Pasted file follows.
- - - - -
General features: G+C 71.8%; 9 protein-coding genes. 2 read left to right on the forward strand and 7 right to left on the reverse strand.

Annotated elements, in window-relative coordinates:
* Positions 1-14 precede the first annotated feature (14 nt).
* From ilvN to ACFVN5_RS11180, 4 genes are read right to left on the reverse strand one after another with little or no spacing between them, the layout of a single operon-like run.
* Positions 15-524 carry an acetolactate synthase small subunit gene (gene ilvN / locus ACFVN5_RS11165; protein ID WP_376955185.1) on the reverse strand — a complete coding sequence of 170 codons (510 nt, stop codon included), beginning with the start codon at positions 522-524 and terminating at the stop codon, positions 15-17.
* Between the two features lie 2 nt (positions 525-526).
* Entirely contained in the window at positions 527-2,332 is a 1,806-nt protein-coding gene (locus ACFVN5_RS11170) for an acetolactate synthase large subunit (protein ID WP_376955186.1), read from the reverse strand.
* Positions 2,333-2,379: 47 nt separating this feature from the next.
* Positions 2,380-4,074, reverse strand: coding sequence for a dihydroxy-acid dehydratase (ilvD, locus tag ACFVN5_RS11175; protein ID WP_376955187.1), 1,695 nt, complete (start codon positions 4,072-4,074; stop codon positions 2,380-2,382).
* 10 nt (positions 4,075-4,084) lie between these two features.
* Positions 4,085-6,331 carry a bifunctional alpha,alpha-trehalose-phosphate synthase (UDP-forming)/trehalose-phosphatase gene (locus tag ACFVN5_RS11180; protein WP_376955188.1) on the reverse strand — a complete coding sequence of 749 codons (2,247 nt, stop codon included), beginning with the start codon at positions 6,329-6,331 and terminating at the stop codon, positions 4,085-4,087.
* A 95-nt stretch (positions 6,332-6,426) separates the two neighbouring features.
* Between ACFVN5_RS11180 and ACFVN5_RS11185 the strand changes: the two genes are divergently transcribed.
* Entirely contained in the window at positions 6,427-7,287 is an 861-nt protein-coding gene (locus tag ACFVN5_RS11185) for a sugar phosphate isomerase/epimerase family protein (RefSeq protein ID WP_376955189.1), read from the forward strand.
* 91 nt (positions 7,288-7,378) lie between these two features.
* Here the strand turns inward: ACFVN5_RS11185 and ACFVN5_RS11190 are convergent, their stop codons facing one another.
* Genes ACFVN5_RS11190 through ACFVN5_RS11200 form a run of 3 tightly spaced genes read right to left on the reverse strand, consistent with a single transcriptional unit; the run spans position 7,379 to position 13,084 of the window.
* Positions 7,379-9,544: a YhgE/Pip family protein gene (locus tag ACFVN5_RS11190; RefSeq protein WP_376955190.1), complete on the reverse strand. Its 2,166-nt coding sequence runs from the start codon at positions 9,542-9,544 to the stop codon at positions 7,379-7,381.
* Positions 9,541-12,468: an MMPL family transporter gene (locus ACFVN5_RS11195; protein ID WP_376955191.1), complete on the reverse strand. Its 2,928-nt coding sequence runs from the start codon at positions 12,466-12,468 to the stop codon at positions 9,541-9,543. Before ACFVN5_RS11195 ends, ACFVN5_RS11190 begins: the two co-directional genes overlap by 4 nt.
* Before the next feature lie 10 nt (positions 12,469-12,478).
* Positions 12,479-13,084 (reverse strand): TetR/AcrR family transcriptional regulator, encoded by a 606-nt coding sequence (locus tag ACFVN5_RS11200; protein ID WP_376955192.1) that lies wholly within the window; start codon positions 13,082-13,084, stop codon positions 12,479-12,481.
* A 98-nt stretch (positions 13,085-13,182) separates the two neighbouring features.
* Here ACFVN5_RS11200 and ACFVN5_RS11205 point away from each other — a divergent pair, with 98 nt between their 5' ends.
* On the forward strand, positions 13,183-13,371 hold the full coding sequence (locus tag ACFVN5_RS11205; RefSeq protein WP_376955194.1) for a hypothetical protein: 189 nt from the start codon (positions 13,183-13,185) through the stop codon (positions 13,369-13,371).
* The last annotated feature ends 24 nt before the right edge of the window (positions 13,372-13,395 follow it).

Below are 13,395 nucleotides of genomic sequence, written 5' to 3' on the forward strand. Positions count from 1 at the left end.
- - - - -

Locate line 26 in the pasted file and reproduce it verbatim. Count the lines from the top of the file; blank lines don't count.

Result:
Below are 13,395 nucleotides of genomic sequence, written 5' to 3' on the forward strand. Positions count from 1 at the left end.